"We want to build right here, right in Massachusetts," Spellane said. The company plans to build 400 SKAI aircraft a year.

A SKAI copter on the testing pad at Minute Man Air Field. (Robin Lubbock/WBUR)
A SKAI copter on the testing pad at Minute Man Air Field. (Robin Lubbock/WBUR)

The same hydrogen fuel cell technology that Alakai plans to use to produce hexacopters could soon be used to ferry passengers in Boston Harbor.

"We're turning hydrogen into electrons and electricity," said Pace Ratti, founder and CEO of Switch Maritime. The Washington state company is conducting open water trials of the 70-foot Sea Change. The hydrogen-powered ferry will soon passengers across San Francisco Bay.

Judith Lattimer, a senior project scientist at Giner, looks to the horizon for ways to make hydrogen cheaply at sea. She’s working on coupling offshore wind farms with electrolyser at sea to produce hydrogen for fueling ships or using a pipeline to bring it ashore.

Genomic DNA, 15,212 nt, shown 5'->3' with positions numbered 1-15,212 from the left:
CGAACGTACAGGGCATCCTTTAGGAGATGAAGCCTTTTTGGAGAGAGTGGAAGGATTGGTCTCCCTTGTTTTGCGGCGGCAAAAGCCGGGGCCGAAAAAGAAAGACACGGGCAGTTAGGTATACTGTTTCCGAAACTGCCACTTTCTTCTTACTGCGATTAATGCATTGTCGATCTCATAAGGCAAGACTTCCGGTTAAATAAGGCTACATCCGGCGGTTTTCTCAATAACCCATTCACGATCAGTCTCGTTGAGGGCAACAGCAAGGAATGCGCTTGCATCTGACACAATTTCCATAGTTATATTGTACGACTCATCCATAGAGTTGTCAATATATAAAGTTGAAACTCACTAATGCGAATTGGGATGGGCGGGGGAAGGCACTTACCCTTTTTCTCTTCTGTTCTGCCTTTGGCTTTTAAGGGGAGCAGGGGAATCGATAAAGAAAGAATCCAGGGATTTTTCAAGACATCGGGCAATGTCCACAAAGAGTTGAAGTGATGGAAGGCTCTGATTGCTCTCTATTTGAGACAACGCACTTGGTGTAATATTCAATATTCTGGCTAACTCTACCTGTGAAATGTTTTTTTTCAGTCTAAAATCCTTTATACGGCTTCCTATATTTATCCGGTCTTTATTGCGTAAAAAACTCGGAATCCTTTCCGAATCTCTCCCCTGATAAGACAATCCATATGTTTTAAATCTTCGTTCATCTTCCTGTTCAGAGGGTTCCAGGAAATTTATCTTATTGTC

That’s precisely why Shell oil recently announced it was planning on doing. It’s going to build the world’s largest green hydrogen facility at a wind farm off the coast of Holland. BP and Chevron have also announced multi-billion dollar hydrogen programs. China, Saudi Arabia, European and South American nations have also invested billions into research efforts to make hydrogen the fuel of the future.

Boston University's Sovacool still has doubts about the future of a green hydrogen economy. But he's cautiously hopeful the proposed federal hydrogen hub program could help companies to make it happen.

"They won't happen by themselves in the market," he said, "but if they had the right sort of incentives and policy, I could see it happening."

It's a future Jules Verne predicted in 1875. And while the science is no fiction, achieving that vision depends on making green hydrogen truly green by creating uses that are climate clean and profitable.